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The Scarlet Letter: Novel vs. Film

Uploaded by saritagarcia113 on Feb 10, 2001

Films of this era are criticized for lacking “substance” and making up for this deficit with explosions and special effects. Books command a bit more respect from the general public. Many believe that devising a script is a juvenile form of writing, a shrub to the oak of a novel. Upon reading both the novel The Scarlet Letter by Nathaniel Hawthorne and viewing the film produced by Roland Joffe, one can immediately notice the intense work put into both., as well as the many differences and similarities between them. It takes more thought to progress past these common and uncommon factors, to think of why the filmmaker may have used a certain lighting, or how colors were used to symbolize themes from the book. Analysis answers the questions: “How did the two differ? How were they the same? Why did the filmmaker make these decisions?”

The film is “freely adapted” from the novel. The word “free” describing the adaptation is well used- there are major differences in terms of time frame, characters, visual imagery and symbolism, plot, narration, and tone. Nearly an hour of information the reader received only as background was on tape. The film began when Hester arrived in the New World, not at the dreary prison door she passed through on her way to the scaffold in the novel. Many characters were added to the film, several of whom were central to the plot. Mituba, Hester’s mute slave girl, Brewster, the lewd, undisciplined rule-breaker, Goody Gotwick, the mouthpiece of the community’s “pious women,” and Minister Cheever, the powerful church leader who attempted to serve as arbiter of the community’s morals did not exist in the novel. Mistress Hibbins’ relationship to Governor Bellingham was of a citizen to ruler nature. In the book, their relationship prevented her persecution, whereas in the movie, no family ties protected mistress Hibbins from the cruel witch trials characteristic of the 1600’s. Her character progressed from minor in the book to a supporting role in the movie. She served as the only character besides Hester who behaved according to her personal beliefs, and not the conformities of the Puritans. Dimmesdale’s character was stronger in the film; less tormented. He did not appear to have heart trouble, (although it was mentioned when the film commenced that he died before Pearl reached her teens) and took a dynamic role in all occasions except for one involving...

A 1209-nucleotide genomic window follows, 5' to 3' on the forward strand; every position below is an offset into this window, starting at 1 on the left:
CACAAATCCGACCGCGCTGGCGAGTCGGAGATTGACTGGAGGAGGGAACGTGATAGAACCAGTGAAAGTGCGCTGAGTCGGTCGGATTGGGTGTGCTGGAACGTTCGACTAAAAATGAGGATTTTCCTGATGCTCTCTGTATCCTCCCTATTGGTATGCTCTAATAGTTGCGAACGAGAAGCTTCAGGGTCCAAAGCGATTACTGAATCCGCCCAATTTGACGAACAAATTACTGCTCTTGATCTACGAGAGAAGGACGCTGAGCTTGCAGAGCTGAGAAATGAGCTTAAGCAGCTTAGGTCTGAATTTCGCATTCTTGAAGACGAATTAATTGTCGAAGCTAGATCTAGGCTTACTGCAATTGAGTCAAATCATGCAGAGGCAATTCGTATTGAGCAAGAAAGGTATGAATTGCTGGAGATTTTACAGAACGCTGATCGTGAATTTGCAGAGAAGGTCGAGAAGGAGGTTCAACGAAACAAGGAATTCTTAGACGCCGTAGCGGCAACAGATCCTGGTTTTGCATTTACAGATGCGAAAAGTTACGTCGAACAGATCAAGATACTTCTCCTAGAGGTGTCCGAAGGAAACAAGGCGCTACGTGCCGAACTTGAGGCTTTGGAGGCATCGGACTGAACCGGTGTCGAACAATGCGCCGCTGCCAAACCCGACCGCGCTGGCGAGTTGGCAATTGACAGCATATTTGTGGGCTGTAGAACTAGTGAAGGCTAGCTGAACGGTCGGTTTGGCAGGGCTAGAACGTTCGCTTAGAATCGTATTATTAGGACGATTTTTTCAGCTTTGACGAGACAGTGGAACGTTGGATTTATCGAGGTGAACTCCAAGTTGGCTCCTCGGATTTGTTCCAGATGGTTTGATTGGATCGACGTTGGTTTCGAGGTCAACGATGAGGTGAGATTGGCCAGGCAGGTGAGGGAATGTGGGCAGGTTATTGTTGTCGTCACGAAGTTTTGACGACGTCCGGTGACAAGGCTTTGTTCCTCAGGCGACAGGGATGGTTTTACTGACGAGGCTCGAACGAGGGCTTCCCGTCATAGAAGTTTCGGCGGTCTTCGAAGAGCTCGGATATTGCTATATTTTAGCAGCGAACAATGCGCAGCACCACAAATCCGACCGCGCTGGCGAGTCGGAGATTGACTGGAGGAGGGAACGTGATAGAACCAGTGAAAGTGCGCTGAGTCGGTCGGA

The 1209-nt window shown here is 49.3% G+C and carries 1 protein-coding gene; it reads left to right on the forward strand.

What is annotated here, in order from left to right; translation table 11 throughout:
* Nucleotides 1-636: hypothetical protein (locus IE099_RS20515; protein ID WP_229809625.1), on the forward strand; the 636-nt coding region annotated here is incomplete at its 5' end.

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Uploaded by:   saritagarcia113

Date:   02/10/2001

Category:   The Scarlet Letter

Length:   14 pages (3,072 words)

Views:   3540

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